Over the past decade, nursing informaticists have moved from a supporting role at hospitals to one that is mission-critical, said three of the profession’s leaders on Sunday at HIMSS14.
The state of the nursing informatics workforce was the primary topic of discussion at the opening panel of the Nursing Informatics Symposium here, as nursing informaticists discussed the results of the fourth edition of the HIMSS
Nursing Informatics Workforce Survey and the future of the profession.
“There is an expanding universe of nursing informatics practice,” said Ruth Schleyer, chief nursing informatics officer at Providence Health & Services, a Renton, Wash.-based health system. She said the challenges confronting the profession – including new delivery models for communities, an increasing emphasis on patient engagement
and genomics-driven care – would offer more career opportunities for CNIO aspirants.
The 2014 workforce survey indicated that there are three particular areas in which nurse informaticists can add value, Schleyer said. They include implementing IT systems; the optimization of HIT systems, and providing and defining context for the patient care team. “The CNIO supports the use of the EHR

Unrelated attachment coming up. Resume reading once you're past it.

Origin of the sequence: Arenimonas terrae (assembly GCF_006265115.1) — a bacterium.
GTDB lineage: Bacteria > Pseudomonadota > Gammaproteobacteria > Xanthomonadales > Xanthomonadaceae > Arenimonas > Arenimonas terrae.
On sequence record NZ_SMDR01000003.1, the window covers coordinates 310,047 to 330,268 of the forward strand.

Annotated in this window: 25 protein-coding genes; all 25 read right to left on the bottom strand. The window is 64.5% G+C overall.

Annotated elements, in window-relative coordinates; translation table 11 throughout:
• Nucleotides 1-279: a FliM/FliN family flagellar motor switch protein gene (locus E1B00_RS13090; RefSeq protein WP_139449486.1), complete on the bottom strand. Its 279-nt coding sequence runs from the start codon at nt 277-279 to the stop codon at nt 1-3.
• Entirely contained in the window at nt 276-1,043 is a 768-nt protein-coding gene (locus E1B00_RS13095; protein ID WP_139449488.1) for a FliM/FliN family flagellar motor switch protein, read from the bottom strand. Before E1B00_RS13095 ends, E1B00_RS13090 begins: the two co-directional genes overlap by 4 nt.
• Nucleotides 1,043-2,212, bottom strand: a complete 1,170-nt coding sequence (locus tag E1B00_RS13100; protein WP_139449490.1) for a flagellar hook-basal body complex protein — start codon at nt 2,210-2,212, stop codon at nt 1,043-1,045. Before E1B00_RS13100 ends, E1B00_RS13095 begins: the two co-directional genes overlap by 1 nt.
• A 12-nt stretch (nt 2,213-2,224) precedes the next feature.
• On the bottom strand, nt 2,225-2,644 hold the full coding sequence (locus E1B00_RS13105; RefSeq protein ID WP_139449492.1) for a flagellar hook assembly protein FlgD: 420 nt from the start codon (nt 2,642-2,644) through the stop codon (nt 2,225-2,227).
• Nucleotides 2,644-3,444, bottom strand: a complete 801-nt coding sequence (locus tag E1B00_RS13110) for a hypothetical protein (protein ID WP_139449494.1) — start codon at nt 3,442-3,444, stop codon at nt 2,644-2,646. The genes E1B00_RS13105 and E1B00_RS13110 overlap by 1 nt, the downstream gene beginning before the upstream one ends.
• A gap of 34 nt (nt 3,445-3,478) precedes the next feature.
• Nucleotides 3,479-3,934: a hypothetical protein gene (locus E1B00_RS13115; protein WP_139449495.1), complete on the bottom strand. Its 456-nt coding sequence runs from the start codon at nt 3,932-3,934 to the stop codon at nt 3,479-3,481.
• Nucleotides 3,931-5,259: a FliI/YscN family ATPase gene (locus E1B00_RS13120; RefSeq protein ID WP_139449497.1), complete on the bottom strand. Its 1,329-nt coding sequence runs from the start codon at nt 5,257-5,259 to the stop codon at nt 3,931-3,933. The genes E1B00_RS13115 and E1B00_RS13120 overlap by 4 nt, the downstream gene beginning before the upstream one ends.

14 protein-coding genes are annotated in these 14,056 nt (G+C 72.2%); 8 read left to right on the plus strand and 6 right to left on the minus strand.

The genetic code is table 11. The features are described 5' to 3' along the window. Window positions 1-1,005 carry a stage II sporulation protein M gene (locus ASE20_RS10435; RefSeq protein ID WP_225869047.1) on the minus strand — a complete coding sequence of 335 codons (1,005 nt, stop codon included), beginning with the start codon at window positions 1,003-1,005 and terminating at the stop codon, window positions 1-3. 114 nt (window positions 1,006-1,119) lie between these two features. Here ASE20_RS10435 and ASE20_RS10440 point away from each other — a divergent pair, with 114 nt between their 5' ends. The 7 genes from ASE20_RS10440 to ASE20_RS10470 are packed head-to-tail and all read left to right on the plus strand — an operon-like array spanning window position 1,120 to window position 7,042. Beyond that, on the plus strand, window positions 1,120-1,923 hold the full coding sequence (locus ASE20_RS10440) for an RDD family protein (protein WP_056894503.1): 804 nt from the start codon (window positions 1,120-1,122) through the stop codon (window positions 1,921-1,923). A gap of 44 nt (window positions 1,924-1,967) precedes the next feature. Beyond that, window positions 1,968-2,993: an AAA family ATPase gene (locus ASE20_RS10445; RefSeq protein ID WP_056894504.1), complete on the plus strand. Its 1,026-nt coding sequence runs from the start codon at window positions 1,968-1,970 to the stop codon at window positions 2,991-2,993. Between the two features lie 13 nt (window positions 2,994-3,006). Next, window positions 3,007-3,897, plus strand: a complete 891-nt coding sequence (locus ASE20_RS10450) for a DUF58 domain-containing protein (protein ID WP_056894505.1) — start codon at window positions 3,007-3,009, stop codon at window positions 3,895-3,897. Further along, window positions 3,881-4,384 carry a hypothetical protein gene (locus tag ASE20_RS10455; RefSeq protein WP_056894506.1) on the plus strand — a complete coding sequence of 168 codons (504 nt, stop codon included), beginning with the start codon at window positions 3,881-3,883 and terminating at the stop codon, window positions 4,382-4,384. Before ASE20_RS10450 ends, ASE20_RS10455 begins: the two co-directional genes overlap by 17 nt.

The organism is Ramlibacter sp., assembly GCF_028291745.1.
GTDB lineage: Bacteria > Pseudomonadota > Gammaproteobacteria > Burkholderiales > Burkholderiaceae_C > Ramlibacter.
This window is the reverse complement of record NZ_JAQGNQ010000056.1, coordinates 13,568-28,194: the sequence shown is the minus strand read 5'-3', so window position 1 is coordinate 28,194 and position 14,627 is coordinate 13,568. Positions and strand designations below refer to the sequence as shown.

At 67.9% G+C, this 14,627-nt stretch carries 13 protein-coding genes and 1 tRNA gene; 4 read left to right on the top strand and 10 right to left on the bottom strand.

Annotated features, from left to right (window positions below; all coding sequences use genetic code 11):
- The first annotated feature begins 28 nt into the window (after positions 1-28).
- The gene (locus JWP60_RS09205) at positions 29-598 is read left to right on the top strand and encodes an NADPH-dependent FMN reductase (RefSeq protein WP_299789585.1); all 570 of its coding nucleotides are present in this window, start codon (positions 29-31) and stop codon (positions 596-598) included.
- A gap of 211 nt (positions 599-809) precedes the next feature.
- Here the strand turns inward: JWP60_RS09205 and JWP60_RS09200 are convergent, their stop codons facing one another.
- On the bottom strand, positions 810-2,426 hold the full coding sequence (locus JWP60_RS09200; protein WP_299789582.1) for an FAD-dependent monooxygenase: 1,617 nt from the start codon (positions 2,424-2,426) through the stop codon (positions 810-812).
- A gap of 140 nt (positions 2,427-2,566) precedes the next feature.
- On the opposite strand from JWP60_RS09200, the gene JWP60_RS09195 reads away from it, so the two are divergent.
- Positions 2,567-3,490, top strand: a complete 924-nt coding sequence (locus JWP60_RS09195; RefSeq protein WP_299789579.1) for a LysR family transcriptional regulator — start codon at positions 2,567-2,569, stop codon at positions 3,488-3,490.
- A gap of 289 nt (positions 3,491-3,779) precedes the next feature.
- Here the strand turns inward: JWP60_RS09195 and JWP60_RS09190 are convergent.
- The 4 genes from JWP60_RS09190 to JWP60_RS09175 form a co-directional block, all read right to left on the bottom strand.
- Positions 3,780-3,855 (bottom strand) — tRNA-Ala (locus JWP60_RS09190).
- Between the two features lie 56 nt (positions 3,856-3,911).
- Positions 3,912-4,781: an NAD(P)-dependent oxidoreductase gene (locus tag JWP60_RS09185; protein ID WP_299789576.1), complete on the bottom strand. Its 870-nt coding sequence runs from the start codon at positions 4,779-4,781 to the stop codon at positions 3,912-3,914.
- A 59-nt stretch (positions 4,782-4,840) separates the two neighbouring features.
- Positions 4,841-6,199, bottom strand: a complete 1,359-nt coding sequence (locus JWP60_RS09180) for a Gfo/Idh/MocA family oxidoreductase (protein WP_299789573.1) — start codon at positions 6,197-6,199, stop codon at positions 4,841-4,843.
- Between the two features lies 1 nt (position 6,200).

as a clinical tool,” she said. “The value of the CNIO is driven by operations, not by IT.”
The 2014 survey revealed that 58 percent of nurse informaticists currently work in hospitals, a number that should drop in coming years as the healthcare enterprise transforms, said Gail E. Latimer, vice president and chief nurse officer at Siemens
Healthcare. “We must get beyond the walls of the hospital,” she said. “We’re moving from acute care to coordination of care, and from large IT hardware to cloud technology and BYOD
. There are ongoing debates about the role of nursing informaticists in the C-suite, and what skills are needed for the job. We’ve moved from an environment where nurse executives must be aware of IT to requiring that they be knowledgeable of and engaged with IT.”
Currently, 30 percent of healthcare organizations support a CNIO position and the number will grow, said Betsy Weiner, senior associate dean for informatics at Vanderbilt University. Yet nursing leaders must continue promoting the importance of informatics nurses so that they are valued in healthcare teams.
“As we shift to more inter-professional education in both IT and healthcare, we must make sure that we do not lose nursing content in our zeal to be team players,” Weiner said.